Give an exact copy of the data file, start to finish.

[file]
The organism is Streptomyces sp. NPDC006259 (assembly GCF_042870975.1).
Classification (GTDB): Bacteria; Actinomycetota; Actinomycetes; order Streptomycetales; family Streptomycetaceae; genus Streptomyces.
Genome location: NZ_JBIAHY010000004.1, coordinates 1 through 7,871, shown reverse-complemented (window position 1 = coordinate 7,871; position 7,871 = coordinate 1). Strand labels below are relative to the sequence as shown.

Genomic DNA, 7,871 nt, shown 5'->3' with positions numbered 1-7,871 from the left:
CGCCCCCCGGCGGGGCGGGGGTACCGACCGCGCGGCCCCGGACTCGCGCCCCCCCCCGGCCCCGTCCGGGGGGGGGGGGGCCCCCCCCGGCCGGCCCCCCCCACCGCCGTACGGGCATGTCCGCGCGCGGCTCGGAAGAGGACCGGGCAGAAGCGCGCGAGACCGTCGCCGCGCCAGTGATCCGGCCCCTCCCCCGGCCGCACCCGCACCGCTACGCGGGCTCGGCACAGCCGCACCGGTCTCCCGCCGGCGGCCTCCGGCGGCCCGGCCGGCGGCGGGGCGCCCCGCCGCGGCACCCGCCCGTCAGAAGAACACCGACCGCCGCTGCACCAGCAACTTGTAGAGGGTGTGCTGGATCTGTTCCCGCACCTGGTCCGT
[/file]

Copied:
The organism is Streptomyces sp. NPDC006259 (assembly GCF_042870975.1).
Classification (GTDB): Bacteria; Actinomycetota; Actinomycetes; order Streptomycetales; family Streptomycetaceae; genus Streptomyces.
Genome location: NZ_JBIAHY010000004.1, coordinates 1 through 7,871, shown reverse-complemented (window position 1 = coordinate 7,871; position 7,871 = coordinate 1). Strand labels below are relative to the sequence as shown.

Genomic DNA, 7,871 nt, shown 5'->3' with positions numbered 1-7,871 from the left:
CGCCCCCCGGCGGGGCGGGGGTACCGACCGCGCGGCCCCGGACTCGCGCCCCCCCCCGGCCCCGTCCGGGGGGGGGGGGGCCCCCCCCGGCCGGCCCCCCCCACCGCCGTACGGGCATGTCCGCGCGCGGCTCGGAAGAGGACCGGGCAGAAGCGCGCGAGACCGTCGCCGCGCCAGTGATCCGGCCCCTCCCCCGGCCGCACCCGCACCGCTACGCGGGCTCGGCACAGCCGCACCGGTCTCCCGCCGGCGGCCTCCGGCGGCCCGGCCGGCGGCGGGGCGCCCCGCCGCGGCACCCGCCCGTCAGAAGAACACCGACCGCCGCTGCACCAGCAACTTGTAGAGGGTGTGCTGGATCTGTTCCCGCACCTGGTCCGT